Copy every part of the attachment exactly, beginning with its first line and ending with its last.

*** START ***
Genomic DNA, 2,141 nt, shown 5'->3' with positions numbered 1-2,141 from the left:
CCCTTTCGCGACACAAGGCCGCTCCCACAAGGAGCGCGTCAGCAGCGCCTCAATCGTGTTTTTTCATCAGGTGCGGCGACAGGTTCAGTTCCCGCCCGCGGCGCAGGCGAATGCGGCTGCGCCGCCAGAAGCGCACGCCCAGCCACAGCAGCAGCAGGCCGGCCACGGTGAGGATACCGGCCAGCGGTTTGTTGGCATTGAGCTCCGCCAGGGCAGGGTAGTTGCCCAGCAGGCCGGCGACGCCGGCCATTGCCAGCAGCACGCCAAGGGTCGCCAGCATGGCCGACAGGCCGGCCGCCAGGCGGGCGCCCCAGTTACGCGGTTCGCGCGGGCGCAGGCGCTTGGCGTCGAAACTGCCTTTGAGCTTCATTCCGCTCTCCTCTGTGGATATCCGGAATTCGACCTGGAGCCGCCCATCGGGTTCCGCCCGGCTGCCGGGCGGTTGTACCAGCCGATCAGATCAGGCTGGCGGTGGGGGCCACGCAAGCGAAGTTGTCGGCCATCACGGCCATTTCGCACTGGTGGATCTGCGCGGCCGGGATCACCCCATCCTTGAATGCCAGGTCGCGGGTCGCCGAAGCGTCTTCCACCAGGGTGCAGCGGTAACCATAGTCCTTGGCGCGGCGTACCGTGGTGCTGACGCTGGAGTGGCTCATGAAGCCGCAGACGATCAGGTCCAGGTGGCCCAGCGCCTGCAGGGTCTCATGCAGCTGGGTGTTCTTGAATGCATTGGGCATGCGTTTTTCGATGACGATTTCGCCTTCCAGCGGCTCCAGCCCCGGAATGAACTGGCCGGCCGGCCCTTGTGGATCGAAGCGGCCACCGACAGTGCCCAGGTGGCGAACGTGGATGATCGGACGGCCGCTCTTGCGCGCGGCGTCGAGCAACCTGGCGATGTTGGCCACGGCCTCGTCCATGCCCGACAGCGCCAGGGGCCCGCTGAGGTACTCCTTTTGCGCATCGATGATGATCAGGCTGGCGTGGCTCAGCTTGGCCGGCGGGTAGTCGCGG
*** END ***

Genomic DNA, 2,141 nt, shown 5'->3' with positions numbered 1-2,141 from the left:
CCCTTTCGCGACACAAGGCCGCTCCCACAAGGAGCGCGTCAGCAGCGCCTCAATCGTGTTTTTTCATCAGGTGCGGCGACAGGTTCAGTTCCCGCCCGCGGCGCAGGCGAATGCGGCTGCGCCGCCAGAAGCGCACGCCCAGCCACAGCAGCAGCAGGCCGGCCACGGTGAGGATACCGGCCAGCGGTTTGTTGGCATTGAGCTCCGCCAGGGCAGGGTAGTTGCCCAGCAGGCCGGCGACGCCGGCCATTGCCAGCAGCACGCCAAGGGTCGCCAGCATGGCCGACAGGCCGGCCGCCAGGCGGGCGCCCCAGTTACGCGGTTCGCGCGGGCGCAGGCGCTTGGCGTCGAAACTGCCTTTGAGCTTCATTCCGCTCTCCTCTGTGGATATCCGGAATTCGACCTGGAGCCGCCCATCGGGTTCCGCCCGGCTGCCGGGCGGTTGTACCAGCCGATCAGATCAGGCTGGCGGTGGGGGCCACGCAAGCGAAGTTGTCGGCCATCACGGCCATTTCGCACTGGTGGATCTGCGCGGCCGGGATCACCCCATCCTTGAATGCCAGGTCGCGGGTCGCCGAAGCGTCTTCCACCAGGGTGCAGCGGTAACCATAGTCCTTGGCGCGGCGTACCGTGGTGCTGACGCTGGAGTGGCTCATGAAGCCGCAGACGATCAGGTCCAGGTGGCCCAGCGCCTGCAGGGTCTCATGCAGCTGGGTGTTCTTGAATGCATTGGGCATGCGTTTTTCGATGACGATTTCGCCTTCCAGCGGCTCCAGCCCCGGAATGAACTGGCCGGCCGGCCCTTGTGGATCGAAGCGGCCACCGACAGTGCCCAGGTGGCGAACGTGGATGATCGGACGGCCGCTCTTGCGCGCGGCGTCGAGCAACCTGGCGATGTTGGCCACGGCCTCGTCCATGCCCGACAGCGCCAGGGGCCCGCTGAGGTACTCCTTTTGCGCATCGATGATGATCAGGCTGGCGTGGCTCAGCTTGGCCGGCGGGTAGTCGCGG